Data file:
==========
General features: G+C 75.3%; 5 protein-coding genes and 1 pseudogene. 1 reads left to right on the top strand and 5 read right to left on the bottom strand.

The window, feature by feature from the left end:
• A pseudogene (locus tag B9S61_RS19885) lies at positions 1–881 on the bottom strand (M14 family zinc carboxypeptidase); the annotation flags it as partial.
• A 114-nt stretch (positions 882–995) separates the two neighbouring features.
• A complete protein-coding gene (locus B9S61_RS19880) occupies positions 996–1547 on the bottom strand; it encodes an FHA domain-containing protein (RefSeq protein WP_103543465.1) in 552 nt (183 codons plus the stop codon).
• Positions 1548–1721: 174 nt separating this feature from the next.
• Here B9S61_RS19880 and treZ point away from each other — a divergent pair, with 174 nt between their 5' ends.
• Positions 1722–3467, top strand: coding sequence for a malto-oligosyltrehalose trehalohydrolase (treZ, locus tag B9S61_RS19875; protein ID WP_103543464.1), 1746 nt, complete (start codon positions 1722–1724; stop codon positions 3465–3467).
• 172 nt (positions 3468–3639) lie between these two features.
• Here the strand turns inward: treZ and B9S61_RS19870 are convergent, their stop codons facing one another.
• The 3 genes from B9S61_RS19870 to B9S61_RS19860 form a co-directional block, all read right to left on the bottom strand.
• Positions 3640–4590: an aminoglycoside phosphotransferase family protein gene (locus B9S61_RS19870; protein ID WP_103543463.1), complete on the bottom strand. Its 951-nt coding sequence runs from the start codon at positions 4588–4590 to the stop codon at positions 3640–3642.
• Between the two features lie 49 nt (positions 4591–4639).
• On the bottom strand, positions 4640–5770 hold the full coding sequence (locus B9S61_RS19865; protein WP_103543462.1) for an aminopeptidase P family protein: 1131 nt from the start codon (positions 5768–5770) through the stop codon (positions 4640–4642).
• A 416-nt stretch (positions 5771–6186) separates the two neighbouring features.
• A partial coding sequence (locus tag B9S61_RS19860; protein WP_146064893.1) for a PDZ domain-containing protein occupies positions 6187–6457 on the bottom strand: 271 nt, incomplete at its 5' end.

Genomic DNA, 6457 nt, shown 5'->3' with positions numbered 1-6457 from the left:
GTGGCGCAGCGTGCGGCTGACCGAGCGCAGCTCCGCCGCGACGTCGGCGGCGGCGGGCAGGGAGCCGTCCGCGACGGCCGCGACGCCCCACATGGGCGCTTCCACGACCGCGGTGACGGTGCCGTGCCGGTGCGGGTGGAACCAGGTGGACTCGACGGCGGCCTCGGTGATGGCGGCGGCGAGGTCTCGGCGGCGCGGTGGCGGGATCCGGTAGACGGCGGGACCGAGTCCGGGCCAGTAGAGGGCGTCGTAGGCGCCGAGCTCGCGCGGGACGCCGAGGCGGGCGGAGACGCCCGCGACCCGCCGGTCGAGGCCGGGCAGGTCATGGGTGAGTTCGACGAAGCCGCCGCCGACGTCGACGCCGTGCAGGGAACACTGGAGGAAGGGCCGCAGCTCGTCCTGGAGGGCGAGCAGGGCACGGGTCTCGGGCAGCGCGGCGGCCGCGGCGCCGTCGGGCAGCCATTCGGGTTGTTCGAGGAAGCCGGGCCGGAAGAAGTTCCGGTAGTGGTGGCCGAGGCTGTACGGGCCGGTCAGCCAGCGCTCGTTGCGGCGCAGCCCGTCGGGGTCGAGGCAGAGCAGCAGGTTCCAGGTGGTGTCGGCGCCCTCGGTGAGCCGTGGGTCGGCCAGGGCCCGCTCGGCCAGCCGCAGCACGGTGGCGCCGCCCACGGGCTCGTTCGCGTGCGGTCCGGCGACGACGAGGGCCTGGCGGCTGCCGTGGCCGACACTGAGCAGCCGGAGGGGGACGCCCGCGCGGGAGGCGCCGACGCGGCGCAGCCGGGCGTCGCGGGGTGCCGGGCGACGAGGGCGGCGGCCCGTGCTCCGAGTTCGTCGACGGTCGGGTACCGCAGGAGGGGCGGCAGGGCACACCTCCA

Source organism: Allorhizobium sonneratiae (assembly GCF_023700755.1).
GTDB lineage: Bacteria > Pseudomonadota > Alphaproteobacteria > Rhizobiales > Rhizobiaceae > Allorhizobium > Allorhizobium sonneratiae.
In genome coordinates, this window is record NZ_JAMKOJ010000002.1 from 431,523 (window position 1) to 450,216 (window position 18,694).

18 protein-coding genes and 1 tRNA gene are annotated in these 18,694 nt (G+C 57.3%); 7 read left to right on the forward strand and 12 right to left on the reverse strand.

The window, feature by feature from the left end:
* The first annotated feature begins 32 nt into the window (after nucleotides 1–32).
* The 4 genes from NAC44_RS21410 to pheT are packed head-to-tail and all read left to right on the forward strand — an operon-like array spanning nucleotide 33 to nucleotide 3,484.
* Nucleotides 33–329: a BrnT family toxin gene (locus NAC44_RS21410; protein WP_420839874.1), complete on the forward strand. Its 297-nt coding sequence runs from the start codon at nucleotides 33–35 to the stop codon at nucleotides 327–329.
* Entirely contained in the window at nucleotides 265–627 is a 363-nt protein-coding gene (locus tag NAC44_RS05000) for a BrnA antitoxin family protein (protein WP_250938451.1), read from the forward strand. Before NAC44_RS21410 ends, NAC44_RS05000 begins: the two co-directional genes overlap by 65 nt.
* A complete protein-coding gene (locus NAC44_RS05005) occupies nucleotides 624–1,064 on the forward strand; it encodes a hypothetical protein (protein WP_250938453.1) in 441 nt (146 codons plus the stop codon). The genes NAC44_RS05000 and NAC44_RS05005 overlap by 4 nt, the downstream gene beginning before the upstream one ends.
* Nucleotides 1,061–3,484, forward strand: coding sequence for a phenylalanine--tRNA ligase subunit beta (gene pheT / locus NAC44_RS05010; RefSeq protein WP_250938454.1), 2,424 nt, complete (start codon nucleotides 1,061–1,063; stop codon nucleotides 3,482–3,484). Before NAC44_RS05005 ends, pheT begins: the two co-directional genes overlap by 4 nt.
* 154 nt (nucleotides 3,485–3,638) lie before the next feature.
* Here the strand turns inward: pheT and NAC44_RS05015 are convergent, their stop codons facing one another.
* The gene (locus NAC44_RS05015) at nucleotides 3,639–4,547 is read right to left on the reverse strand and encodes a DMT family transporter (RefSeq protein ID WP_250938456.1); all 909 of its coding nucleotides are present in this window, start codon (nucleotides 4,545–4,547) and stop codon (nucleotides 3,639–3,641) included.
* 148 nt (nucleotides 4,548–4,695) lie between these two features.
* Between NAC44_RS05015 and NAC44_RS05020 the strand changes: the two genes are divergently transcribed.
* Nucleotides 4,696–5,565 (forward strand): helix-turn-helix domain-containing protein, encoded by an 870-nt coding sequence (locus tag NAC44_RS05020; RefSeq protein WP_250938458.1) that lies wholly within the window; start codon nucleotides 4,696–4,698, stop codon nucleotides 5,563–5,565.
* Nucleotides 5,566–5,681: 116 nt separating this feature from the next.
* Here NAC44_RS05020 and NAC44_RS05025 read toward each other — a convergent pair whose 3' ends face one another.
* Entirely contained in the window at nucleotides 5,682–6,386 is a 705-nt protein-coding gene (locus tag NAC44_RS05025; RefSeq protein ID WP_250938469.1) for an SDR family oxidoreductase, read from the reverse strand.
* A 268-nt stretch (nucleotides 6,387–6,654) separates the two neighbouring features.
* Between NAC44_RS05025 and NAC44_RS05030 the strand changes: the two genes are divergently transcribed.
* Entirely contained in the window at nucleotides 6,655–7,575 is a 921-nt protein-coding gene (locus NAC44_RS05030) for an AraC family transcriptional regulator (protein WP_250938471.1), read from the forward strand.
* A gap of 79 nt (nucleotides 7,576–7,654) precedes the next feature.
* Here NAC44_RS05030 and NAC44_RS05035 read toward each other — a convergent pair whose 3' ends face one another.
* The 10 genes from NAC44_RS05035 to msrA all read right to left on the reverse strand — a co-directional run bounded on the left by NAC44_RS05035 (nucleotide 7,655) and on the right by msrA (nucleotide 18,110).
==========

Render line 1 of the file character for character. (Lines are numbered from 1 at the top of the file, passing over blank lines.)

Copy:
General features: G+C 75.3%; 5 protein-coding genes and 1 pseudogene. 1 reads left to right on the top strand and 5 read right to left on the bottom strand.